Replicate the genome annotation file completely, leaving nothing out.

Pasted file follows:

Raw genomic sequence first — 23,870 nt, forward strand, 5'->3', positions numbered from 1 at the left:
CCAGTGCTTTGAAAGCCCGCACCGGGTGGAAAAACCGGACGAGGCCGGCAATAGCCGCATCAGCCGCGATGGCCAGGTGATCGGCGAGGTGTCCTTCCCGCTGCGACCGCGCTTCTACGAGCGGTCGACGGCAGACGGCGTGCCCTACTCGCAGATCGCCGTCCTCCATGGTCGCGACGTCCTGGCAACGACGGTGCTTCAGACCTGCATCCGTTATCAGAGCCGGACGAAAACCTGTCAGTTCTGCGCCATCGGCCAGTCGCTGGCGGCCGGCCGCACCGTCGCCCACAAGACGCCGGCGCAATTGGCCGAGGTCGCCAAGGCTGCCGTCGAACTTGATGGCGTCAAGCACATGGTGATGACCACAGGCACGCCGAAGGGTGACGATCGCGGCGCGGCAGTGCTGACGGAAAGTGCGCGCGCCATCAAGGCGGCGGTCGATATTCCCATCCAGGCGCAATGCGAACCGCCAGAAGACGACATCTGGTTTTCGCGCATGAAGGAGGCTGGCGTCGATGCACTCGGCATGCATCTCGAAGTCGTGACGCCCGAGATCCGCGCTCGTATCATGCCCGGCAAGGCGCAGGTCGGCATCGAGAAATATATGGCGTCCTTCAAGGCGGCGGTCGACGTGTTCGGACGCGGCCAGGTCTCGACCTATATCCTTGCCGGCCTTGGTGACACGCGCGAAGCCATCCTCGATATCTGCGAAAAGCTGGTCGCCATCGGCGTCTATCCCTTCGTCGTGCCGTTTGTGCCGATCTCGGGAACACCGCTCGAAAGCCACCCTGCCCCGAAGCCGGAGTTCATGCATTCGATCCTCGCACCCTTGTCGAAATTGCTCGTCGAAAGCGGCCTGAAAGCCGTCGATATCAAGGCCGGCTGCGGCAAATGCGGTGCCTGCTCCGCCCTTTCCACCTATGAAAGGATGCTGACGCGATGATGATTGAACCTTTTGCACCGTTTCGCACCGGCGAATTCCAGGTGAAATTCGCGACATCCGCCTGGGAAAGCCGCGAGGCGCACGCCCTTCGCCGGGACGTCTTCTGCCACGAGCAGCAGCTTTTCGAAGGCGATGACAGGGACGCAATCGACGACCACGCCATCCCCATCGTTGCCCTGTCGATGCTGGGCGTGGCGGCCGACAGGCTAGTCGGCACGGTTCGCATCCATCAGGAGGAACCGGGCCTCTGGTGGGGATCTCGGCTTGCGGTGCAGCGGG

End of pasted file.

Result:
Raw genomic sequence first — 23,870 nt, forward strand, 5'->3', positions numbered from 1 at the left:
CCAGTGCTTTGAAAGCCCGCACCGGGTGGAAAAACCGGACGAGGCCGGCAATAGCCGCATCAGCCGCGATGGCCAGGTGATCGGCGAGGTGTCCTTCCCGCTGCGACCGCGCTTCTACGAGCGGTCGACGGCAGACGGCGTGCCCTACTCGCAGATCGCCGTCCTCCATGGTCGCGACGTCCTGGCAACGACGGTGCTTCAGACCTGCATCCGTTATCAGAGCCGGACGAAAACCTGTCAGTTCTGCGCCATCGGCCAGTCGCTGGCGGCCGGCCGCACCGTCGCCCACAAGACGCCGGCGCAATTGGCCGAGGTCGCCAAGGCTGCCGTCGAACTTGATGGCGTCAAGCACATGGTGATGACCACAGGCACGCCGAAGGGTGACGATCGCGGCGCGGCAGTGCTGACGGAAAGTGCGCGCGCCATCAAGGCGGCGGTCGATATTCCCATCCAGGCGCAATGCGAACCGCCAGAAGACGACATCTGGTTTTCGCGCATGAAGGAGGCTGGCGTCGATGCACTCGGCATGCATCTCGAAGTCGTGACGCCCGAGATCCGCGCTCGTATCATGCCCGGCAAGGCGCAGGTCGGCATCGAGAAATATATGGCGTCCTTCAAGGCGGCGGTCGACGTGTTCGGACGCGGCCAGGTCTCGACCTATATCCTTGCCGGCCTTGGTGACACGCGCGAAGCCATCCTCGATATCTGCGAAAAGCTGGTCGCCATCGGCGTCTATCCCTTCGTCGTGCCGTTTGTGCCGATCTCGGGAACACCGCTCGAAAGCCACCCTGCCCCGAAGCCGGAGTTCATGCATTCGATCCTCGCACCCTTGTCGAAATTGCTCGTCGAAAGCGGCCTGAAAGCCGTCGATATCAAGGCCGGCTGCGGCAAATGCGGTGCCTGCTCCGCCCTTTCCACCTATGAAAGGATGCTGACGCGATGATGATTGAACCTTTTGCACCGTTTCGCACCGGCGAATTCCAGGTGAAATTCGCGACATCCGCCTGGGAAAGCCGCGAGGCGCACGCCCTTCGCCGGGACGTCTTCTGCCACGAGCAGCAGCTTTTCGAAGGCGATGACAGGGACGCAATCGACGACCACGCCATCCCCATCGTTGCCCTGTCGATGCTGGGCGTGGCGGCCGACAGGCTAGTCGGCACGGTTCGCATCCATCAGGAGGAACCGGGCCTCTGGTGGGGATCTCGGCTTGCGGTGCAGCGGG